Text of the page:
I wrote this post and once I read it I realised that I had missed the point and fallen into that much-trodden trap of Bulleit / Diageo speculation;
Is Bulleit made by Kiran at Four Roses Distillery?
Is it 100% Four Roses or blended with other bourbons?
Is it Four Roses yeast or a proprietary strain?
What actually happened to Augustus Bulleit?
How much of the Bulleit frontier story is marketing spin?
What is the role of MGP in Bulleit?
Having gone through this I realised there is only one question that matters;
Is Bulleit a decent good value Bourbon to buy and enjoy?
Being the product of an arguably Non Producer Distiller (NPD) it is seen as fair game for the critics. This criticism is largely unjustified. Bulleit is a good quite distinctive bourbon (and rye) in all its forms and the 10-year old I particularly enjoy.
I live in a small town which many Diageo employees live in and they are dedicated and expert to the same levels or more than any craft distiller, so I have no problem giving Bulleit the benefit of the doubt.
Diageo opened the new Bulleit Distillery in March this year. The 300-acre (120 ha) $115 million facility is located just east of Shelbyville in Shelby County, Kentucky. It is designed to eventually operate at a peak capacity of 1.8 million proof gallons annually.The distillery itself contains a 52-foot still made by Vendome Copper and Brass Works, and the “first industrial solar array” in Shelby County, which will collect enough energy to power all on-site mobile equipment. This is a serious distillery but in the case of Bulleit 10 year old it would be 2027 before release as an entirely Bulleit distilled, matured and bottled product. Only then do we need to revisit our, ‘is it a good bourbon’ question, unless quality drops.
Bulleit 10-year-old 45.6%
The current mash bill contains 68% corn (maize), 28% rye, and 4% malted barley and is substantially different from the original, which used a mash bill of about two-thirds rye and one-third corn (which would make it a rye whiskey today rather than a bourbon).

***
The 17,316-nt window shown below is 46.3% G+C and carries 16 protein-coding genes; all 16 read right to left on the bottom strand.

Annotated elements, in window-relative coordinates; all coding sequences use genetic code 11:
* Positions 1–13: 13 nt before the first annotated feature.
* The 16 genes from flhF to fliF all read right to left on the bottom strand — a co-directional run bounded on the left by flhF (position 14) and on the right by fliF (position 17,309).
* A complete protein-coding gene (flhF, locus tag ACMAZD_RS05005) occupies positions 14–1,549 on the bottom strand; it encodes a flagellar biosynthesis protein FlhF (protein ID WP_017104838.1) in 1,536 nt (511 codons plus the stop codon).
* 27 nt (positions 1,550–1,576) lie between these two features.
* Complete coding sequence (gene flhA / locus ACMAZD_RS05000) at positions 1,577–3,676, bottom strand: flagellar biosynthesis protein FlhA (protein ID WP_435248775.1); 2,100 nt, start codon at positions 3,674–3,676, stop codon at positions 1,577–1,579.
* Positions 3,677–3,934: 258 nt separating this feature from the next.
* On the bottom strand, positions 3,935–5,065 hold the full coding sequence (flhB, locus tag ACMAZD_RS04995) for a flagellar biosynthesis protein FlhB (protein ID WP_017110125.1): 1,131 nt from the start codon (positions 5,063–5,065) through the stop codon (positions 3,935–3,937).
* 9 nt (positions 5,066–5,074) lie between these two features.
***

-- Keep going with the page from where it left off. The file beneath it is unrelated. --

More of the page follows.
Bulleit Bourbon 10 Year is the only age dated Bulleit whiskey. It won a prestigious Double Gold Medal at the 2013 San Francisco World Spirits Competition. Double gold (unlike bronze, silver or gold) is not lightly awarded.
Bulleit Bourbon 10 Year Old is aged in charred American white oak, from select Bulleit Bourbon barrels set aside to age for 10 years.
Nose – It delivers an instant impact of sweet toffee, vanilla, with a light hint of oak, floral, fruity perhaps cherry, hints of nutmeg and black pepper.
Palate: Toffee, vanilla, spice but creamy and well mellowed, liquorice, orange zest, apricot cherries, nutmeg, faint fading bitterness on the tongue best characterised as olives
Finish – Medium but enduring, with a wisp of smoke, more toasted than smoky or firey mouthfeel a lingering hot spicy note
Body – medium to light,
Overall – Bourbon with a rich, robust backbone – it definitely benefits from that 45.6% ABV. I would love to try it as a single cask expression.
For me, it is a good more complex bourbon. It is not a premium bourbon but I would buy it again. There is something brought forward by the yeast – typically four roses, I think.
Diageo has completed the transformation of its mothballed Stitzel-Weller distillery into a multi-million dollar visitors centre and plans further renovations on the site.
This experience is well received by Bulleit fans and is well designed for less knowledgeable bourbon fans being best received by younger visitors and non-bourbon drinkers and those just wanting to see the old Stitzel-Weller plant. It is only working as an experimental ‘craft batch’ facility but has the stills, mash tuns and rick houses on display. A good place perhaps to start your Bourbon trail exploration. It is focussed around Bulleit and both the tour guides and the tasting are well received by visitors.